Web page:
Kaylee, for what it's worth — I have the same debate. My hair is wavy-curly — not consistent throughout, not pin-curls, not waves. Sometimes it looks great down, sometimes not so much, and I can't always predict what it'll do. I have pretty, subtle headbands I use sometimes as a fix-it, but I wouldn't do that for a job interview.

    My solution: make sure my hair is dry and curly, then do a medium-low ponytail (wrapping the neutral-colored elastic neatly with a piece of hair, to cover it) with a side part. That way I know it'll stay put, I'm not tempted to play with it, and — at least for me, since I don't have bangs — it's a little less severe than having it all up.

    January 9, 2012/Reply
  10. K says:

    I thought this post was excellent! There are so many people who really don't know how to prep for an interview and you provided some great advice. One piece of advice I've used and given others many times is to really scour the job posting and make sure to connect your past skills with tasks and responsibilities of the new job. I think it shows that you are both prepared for the interview and qualified for the job when you are able to connect all the dots (no pun intended!).

    January 9, 2012/Reply
  11. kelly says:

    I'd love to get the opinion of Belle and the group on this interview-related dilemma. A good friend of mine will be done with law school this year and has started doing interviews. She's also recently engaged. She told me she doesn't wear her engagement ring to interviews because she's afraid the company will see a young, about-to-get-married woman as a bad hire (because of time off for the wedding, will she want children soon, etc). She also told me she will never wear her engagement or wedding rings to interviews, ever, because she doesn't want to risk not getting a job because of a misperception. Has anyone else experienced this, worried about it? It honestly never occurred to me until she brought it up, but I work in a completely different field.

    January 9, 2012/Reply
  12. Govvie says:

    Not wearing your ring seems a little extreme to me. Why would you try such a fundamental part of who you are? And then show up to work and get to know your co-workers and suddenly you start mentioning a spouse?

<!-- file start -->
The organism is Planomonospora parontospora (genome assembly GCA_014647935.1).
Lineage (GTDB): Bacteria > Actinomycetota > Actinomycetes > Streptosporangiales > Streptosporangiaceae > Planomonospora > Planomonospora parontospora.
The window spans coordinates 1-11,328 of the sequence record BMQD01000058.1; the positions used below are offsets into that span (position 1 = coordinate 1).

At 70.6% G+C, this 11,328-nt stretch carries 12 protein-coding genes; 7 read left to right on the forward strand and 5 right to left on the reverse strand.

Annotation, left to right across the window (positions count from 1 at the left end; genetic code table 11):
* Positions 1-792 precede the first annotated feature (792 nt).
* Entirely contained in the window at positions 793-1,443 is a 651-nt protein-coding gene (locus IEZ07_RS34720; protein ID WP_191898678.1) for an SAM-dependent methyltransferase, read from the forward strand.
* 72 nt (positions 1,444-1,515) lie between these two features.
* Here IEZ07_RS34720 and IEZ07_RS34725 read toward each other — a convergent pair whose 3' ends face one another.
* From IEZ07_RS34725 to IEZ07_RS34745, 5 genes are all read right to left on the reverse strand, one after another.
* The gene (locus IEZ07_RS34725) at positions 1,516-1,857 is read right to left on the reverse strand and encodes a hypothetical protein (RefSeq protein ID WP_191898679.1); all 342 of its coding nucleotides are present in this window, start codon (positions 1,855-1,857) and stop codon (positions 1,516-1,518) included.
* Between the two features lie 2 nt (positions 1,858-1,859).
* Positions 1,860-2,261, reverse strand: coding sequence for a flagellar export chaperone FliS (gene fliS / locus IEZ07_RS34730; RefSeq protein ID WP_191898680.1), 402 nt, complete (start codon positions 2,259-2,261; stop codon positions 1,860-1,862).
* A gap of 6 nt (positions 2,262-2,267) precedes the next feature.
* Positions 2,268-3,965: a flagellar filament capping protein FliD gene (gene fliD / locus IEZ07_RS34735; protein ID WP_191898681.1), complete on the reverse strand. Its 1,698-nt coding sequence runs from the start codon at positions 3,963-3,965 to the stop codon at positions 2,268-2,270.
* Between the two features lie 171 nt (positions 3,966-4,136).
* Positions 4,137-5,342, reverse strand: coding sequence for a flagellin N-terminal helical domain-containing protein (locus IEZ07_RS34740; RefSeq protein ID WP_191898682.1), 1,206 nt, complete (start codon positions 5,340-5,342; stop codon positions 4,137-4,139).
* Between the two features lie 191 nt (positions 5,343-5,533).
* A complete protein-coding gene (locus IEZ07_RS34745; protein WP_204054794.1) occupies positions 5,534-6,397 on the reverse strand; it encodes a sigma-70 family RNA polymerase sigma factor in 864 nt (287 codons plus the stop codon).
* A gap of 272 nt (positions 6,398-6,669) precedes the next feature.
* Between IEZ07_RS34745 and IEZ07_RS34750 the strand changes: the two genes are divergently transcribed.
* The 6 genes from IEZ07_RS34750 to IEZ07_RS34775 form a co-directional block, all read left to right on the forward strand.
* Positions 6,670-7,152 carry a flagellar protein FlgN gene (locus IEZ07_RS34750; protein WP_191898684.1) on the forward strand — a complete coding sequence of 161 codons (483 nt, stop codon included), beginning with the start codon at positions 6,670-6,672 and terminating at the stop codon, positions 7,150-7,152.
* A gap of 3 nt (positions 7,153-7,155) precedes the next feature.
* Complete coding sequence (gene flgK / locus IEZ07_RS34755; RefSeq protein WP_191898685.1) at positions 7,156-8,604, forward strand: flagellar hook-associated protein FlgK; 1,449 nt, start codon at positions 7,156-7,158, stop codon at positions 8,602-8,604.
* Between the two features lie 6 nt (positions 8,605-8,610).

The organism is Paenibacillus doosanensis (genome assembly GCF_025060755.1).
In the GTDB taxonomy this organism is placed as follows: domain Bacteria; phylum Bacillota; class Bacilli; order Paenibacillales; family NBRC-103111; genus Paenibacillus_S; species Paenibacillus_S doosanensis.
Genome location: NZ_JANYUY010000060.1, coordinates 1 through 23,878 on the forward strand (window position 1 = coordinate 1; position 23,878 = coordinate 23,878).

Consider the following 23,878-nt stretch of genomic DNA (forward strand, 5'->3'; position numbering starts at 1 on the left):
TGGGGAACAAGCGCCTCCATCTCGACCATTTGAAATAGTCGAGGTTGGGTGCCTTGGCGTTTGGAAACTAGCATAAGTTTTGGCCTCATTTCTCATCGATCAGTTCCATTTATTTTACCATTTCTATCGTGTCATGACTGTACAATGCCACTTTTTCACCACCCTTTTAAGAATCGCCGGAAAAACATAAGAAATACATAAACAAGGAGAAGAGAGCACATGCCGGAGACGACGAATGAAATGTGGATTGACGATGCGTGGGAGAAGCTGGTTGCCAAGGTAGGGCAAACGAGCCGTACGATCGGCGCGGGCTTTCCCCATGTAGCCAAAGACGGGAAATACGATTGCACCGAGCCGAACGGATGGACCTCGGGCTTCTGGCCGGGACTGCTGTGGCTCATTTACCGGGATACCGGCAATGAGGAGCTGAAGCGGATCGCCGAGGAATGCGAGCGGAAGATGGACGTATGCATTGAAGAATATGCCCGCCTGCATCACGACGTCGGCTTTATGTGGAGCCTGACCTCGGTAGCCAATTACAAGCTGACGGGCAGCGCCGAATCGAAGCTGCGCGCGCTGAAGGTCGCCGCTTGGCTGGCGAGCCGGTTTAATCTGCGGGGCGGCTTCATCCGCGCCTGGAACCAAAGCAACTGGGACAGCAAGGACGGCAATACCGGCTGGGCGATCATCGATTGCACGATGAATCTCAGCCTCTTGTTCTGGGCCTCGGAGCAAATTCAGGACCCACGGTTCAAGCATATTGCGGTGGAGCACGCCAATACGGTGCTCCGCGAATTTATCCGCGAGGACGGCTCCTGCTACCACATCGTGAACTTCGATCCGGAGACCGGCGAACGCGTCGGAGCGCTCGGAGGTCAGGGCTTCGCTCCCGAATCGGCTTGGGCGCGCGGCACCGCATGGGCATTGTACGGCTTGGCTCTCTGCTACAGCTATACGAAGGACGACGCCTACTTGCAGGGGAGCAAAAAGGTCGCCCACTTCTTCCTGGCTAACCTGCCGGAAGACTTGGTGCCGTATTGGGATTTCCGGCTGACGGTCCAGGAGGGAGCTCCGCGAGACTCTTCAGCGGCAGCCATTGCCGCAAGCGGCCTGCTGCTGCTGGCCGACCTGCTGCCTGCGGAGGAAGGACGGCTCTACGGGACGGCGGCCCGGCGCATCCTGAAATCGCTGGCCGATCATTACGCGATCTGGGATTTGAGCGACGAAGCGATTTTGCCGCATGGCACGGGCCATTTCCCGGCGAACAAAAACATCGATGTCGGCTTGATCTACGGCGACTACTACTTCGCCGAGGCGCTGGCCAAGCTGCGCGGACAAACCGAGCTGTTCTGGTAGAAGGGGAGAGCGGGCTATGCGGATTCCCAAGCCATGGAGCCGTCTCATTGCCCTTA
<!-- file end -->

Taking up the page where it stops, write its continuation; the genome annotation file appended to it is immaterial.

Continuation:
January 9, 2012/Reply
  13. Ellie says:

    Kellie– extensive discussion on Corporette here: https://corporette.com/2011/03/17/diamond-rings-and-the-working-girl/comment-page-2/

    January 9, 2012/Reply
  14. Belle says:

    Govvie: I should have had a caveat for married people and engaged people. Your wedding ring or engagement ring is fine, I just meant no cocktail rings or right hand rings, etc.

    January 9, 2012/Reply
  15. Belle says:

    Kelly: I can see where she's coming from. There are certainly people who would see a young, engaged woman as a risk. You do have to take into account that most people doing the hiring are older, and from a different time.

    The corporette discussion was a good one, I remember it well.

    January 9, 2012/Reply
  16. Jill says:

    Kelly–On the flip side, your friend might consider this. Some interviewers might consider a married person to be more settled, more responsible, and take their job more seriously. Just a thought.

    January 9, 2012/Reply
  17. Julia says:

    I don't know about engagement rings, but I did have one mentor tell me never to mention a boyfriend in an interview, especially because I was moving from my college to a new city (Columbia SC to Atlanta) to be with said boyfriend and it was imperative that I give interviewers reasons I wanted to be in their city that were more “substantial” than I was in love and moving. For the record, I was never asked in depth about any man in my life nor did I volunteer such information, I was asked by one company what I ddi in my free/personal time that made me me but that was it.
    I've never thought about it in terms of wedding rings or engagement rings, I mean it's not like you flail your left hand around in a meeting discussing your first date, it's just a part of who you are. Do questions about time off for weddings and children get brought up in interviews? It seems inappropriate to me.

    January 9, 2012/Reply
  18. EAC says:

    Belle, how old are you? You seem to think that anyone over the age of 35 is an ancient old crone who has not progressed with the times. I am over 40-I interview candidates and make hiring decisions. I don't even wear nylons, so I don't require my female subordinates to wear them. If it is warm enough and your legs do not need the “cosmetic benefits” that hosiery offers, then don't wear hosiery. If your hair is naturally curly, then wear it that way. If you are engaged or married, wear your ring(s).